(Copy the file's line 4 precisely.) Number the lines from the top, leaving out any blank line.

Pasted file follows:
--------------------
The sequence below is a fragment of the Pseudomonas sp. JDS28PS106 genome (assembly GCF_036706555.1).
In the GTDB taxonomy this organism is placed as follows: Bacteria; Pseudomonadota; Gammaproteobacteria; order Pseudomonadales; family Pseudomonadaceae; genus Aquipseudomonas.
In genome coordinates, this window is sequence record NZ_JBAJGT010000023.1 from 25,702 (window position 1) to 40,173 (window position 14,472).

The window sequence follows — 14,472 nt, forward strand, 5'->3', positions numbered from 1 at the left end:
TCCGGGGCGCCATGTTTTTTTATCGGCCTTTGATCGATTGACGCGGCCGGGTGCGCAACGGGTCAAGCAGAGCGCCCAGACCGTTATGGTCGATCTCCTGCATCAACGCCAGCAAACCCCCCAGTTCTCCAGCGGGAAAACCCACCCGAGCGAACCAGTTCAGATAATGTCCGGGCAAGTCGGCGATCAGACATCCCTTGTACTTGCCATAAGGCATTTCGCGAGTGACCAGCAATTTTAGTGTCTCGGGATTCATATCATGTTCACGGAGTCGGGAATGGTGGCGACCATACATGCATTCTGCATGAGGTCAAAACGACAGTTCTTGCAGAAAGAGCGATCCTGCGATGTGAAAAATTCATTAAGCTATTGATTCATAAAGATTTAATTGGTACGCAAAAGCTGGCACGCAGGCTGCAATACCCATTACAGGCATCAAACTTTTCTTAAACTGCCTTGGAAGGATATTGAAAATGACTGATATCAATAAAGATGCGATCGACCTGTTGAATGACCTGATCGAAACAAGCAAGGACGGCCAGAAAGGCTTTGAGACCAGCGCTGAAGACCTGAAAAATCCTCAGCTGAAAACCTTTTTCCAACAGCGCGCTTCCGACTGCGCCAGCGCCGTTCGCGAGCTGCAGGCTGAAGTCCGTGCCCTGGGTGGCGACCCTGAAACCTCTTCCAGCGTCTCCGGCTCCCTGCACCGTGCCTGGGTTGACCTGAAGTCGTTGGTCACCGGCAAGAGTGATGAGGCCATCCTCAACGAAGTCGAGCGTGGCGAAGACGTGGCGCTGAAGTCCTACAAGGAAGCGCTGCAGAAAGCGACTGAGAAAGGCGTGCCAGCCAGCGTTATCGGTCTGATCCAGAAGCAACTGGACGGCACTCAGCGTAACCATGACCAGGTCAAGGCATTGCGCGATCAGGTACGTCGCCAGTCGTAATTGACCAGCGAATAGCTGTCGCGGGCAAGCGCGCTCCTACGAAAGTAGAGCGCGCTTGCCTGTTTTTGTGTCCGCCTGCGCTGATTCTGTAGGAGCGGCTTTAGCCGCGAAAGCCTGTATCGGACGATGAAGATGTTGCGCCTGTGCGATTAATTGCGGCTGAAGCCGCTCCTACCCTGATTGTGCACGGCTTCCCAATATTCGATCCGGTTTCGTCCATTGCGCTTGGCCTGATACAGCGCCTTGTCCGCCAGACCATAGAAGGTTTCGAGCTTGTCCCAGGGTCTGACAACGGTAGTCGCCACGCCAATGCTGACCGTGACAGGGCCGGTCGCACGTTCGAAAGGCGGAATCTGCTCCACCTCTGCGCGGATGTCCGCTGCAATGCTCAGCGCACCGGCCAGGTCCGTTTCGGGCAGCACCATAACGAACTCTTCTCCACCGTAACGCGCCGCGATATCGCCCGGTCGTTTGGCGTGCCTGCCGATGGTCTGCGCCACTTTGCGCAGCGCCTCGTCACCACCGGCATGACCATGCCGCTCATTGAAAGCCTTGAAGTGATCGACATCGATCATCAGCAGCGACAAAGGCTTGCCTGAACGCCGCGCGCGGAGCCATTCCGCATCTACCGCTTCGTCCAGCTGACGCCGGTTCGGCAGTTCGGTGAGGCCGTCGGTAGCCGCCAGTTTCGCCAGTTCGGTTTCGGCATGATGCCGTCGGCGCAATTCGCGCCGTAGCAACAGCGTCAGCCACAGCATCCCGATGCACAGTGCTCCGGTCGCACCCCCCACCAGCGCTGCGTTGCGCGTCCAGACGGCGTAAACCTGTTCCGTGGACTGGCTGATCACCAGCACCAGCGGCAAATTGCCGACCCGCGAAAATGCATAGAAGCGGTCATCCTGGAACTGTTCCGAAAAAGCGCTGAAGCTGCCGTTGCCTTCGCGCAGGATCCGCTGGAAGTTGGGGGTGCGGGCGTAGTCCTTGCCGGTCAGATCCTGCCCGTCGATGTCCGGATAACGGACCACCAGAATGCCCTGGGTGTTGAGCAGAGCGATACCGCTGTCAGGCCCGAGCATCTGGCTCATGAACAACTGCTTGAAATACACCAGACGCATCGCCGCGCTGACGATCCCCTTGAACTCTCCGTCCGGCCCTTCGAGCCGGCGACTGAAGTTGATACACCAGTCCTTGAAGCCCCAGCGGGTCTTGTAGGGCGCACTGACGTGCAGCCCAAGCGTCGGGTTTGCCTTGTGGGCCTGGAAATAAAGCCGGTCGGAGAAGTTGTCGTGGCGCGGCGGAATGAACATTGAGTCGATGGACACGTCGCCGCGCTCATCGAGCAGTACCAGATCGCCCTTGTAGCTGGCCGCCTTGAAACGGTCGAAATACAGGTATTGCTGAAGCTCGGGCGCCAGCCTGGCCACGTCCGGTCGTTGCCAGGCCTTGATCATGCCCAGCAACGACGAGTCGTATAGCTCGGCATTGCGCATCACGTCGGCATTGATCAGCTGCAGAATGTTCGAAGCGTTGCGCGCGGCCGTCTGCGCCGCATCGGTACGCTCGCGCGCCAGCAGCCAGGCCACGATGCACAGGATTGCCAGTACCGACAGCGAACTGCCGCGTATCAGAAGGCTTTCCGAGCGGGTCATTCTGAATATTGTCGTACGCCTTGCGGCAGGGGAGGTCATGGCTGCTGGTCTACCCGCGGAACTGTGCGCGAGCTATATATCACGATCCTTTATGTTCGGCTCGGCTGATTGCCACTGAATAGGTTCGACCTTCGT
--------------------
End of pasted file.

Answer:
The window sequence follows — 14,472 nt, forward strand, 5'->3', positions numbered from 1 at the left end: